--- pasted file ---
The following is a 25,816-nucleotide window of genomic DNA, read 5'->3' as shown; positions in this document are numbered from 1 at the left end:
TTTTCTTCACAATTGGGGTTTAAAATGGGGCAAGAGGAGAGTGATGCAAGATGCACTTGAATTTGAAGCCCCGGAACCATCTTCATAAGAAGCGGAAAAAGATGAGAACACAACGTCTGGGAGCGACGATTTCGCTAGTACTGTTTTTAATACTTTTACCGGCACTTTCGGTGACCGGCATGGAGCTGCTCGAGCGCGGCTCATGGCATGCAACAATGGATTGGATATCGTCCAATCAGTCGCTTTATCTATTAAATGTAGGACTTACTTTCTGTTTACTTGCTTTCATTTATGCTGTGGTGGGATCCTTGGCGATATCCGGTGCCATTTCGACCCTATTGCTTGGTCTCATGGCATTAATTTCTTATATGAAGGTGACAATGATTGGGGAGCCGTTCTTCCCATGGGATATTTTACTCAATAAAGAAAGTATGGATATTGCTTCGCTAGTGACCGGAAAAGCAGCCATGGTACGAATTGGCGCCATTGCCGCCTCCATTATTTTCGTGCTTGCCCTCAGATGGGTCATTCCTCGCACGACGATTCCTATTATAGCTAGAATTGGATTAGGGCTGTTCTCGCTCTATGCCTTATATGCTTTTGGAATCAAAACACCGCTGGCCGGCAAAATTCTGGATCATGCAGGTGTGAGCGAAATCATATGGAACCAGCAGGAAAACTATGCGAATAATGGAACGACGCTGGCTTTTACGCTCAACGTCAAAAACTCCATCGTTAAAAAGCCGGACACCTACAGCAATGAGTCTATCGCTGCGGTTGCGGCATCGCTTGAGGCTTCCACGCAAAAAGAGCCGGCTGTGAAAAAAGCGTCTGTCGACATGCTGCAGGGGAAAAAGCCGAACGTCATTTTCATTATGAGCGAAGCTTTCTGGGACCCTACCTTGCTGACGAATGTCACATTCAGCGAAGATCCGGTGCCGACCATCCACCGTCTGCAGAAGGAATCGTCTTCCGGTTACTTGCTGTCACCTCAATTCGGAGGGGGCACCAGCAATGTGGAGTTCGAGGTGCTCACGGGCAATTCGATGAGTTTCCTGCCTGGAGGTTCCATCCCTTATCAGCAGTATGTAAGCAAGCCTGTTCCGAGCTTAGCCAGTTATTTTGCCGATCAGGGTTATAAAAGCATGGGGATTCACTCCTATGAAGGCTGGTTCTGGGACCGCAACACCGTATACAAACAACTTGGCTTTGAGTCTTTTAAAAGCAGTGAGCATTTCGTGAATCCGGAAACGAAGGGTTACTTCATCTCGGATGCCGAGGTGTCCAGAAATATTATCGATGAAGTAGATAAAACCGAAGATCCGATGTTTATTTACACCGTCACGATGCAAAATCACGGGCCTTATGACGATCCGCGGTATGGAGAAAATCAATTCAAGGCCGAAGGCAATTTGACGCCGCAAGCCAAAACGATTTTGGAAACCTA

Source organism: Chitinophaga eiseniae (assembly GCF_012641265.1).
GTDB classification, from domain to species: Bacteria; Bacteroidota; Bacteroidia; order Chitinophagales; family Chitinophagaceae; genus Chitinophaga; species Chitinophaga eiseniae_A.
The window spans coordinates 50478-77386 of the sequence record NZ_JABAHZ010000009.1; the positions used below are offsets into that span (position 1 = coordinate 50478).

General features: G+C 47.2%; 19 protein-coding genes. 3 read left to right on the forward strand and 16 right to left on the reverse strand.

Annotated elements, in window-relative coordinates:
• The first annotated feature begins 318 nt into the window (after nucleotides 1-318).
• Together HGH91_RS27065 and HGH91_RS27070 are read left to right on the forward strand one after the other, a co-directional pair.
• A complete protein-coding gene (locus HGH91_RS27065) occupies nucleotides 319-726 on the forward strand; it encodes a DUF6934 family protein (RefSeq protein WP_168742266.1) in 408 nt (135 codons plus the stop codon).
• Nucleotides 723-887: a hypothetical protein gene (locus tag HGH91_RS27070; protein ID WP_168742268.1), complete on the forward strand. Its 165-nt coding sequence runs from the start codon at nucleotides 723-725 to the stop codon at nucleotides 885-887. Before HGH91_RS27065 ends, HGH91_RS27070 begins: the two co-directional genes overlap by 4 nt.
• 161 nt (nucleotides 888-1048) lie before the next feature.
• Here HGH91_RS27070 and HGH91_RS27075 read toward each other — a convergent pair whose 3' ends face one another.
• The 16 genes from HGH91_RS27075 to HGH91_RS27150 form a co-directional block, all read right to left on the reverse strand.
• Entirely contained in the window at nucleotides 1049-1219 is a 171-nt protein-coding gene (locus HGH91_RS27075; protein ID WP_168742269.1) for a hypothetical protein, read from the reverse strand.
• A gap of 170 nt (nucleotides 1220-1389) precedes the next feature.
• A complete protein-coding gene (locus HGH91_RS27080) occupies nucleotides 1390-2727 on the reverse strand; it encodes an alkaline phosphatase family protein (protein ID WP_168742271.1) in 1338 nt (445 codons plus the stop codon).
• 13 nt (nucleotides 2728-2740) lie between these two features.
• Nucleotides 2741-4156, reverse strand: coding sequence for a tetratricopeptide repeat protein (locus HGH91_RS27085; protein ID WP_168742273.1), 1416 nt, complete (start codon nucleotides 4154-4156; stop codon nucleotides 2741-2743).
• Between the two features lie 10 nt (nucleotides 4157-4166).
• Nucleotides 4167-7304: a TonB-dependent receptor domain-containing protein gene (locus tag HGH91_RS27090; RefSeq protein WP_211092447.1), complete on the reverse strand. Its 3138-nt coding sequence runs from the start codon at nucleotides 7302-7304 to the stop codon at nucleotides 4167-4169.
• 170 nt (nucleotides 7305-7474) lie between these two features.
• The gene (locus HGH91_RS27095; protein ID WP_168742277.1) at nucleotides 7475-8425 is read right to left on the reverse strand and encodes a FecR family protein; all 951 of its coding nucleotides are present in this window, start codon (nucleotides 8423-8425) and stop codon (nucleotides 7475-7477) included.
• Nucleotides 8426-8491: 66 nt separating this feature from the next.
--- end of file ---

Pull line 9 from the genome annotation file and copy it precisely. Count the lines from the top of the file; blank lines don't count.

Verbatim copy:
• Together HGH91_RS27065 and HGH91_RS27070 are read left to right on the forward strand one after the other, a co-directional pair.